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LWN.net is a comprehensive source of news and opinions from and about the Linux community. This is the main LWN.net feed, listing all articles which are posted to the site front page.
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Another set of stable kernel updates

Ned, 06/26/2022 - 18:49
The 5.18.7, 5.15.50, 5.10.125, 5.4.201, 4.19.249, 4.14.285, and 4.9.320 stable updates have all been released. The 5.x updates are relatively small, but the 4.x updates contain a fair number of backported random-number-generator improvements along with the usual fixes.

Update: Due to an io_uring problem reported by Greg Thelen in 5.10.125, which was quickly fixed by Jens Axboe, 5.10.126 was released less than 24 hours later.

[$] NFS: the new millennium

Pet, 06/24/2022 - 14:47
The network filesystem (NFS) protocol has been with us for nearly 40 years. While defined initially as a stateless protocol, NFS implementations have always had to manage state, and that need has been increasingly built into the protocol over successive revisions. The early days of NFS were discussed, with a focus on state management, in the first part of this series. This article completes the job with a look at the evolution of NFS since, approximately, the beginning of this millennium.

Security updates for Friday

Pet, 06/24/2022 - 14:03
Security updates have been issued by Fedora (ntfs-3g and ntfs-3g-system-compression), SUSE (389-ds, chafa, containerd, mariadb, php74, python3, salt, and xen), and Ubuntu (apache2).

DeVault: GitHub Copilot and open source laundering

Čet, 06/23/2022 - 17:19
Drew DeVault takes issue with GitHub's "Copilot" offering and the licensing issues that it raises:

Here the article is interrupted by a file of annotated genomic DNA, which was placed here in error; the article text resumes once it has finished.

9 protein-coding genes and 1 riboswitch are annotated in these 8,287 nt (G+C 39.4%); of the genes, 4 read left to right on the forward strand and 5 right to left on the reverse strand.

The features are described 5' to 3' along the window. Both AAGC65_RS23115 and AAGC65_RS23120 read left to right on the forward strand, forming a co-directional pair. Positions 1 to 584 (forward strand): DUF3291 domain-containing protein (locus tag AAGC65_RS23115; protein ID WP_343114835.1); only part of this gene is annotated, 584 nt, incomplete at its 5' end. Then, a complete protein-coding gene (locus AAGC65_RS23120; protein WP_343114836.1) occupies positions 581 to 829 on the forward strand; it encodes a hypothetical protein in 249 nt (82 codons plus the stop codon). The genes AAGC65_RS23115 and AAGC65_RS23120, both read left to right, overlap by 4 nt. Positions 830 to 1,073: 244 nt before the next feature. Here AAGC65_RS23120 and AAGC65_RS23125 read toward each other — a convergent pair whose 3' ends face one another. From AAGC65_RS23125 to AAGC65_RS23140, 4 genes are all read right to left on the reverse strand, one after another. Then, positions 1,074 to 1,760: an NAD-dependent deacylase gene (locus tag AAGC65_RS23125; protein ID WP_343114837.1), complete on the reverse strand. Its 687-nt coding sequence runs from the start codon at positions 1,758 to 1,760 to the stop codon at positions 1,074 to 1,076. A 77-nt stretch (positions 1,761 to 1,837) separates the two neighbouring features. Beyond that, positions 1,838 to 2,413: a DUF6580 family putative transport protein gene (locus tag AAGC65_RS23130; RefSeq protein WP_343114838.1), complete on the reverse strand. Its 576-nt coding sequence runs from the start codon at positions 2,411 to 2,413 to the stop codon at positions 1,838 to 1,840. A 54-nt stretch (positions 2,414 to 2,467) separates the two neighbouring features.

GitHub’s Copilot is trained on software governed by these terms, and it fails to uphold them, and enables customers to accidentally fail to uphold these terms themselves. Some argue about the risks of a “copyleft surprise”, wherein someone incorporates a GPL licensed work into their product and is surprised to find that they are obligated to release their product under the terms of the GPL as well. Copilot institutionalizes this risk and any user who wishes to use it to develop non-free software would be well-advised not to do so, else they may find themselves legally liable to uphold these terms, perhaps ultimately being required to release their works under the terms of a license which is undesirable for their goals.

Chances are that many people will disagree with DeVault's reasoning, but this is an issue that merits some discussion still.

[$] Whatever happened to SHA-256 support in Git?

Čet, 06/23/2022 - 14:50
The news has been proclaimed loudly and often: the SHA-1 hash algorithm is terminally broken and should not be used in any situation where security matters. Among other things, this news gave some impetus to the longstanding effort to support a more robust hash algorithm in the Git source-code management system. As time has passed, though, that work seems to have slowed to a stop, leaving some users wondering when, if ever, Git will support a hash algorithm other than SHA-1.

Security updates for Thursday

Čet, 06/23/2022 - 13:31
Security updates have been issued by Debian (chromium, firejail, and request-tracker4), Fedora (ghex, golang-github-emicklei-restful, and openssl1.1), Oracle (postgresql), Scientific Linux (postgresql), Slackware (openssl), SUSE (salt and tor), and Ubuntu (apache2 and squid, squid3).

[$] LWN.net Weekly Edition for June 23, 2022

Čet, 06/23/2022 - 01:21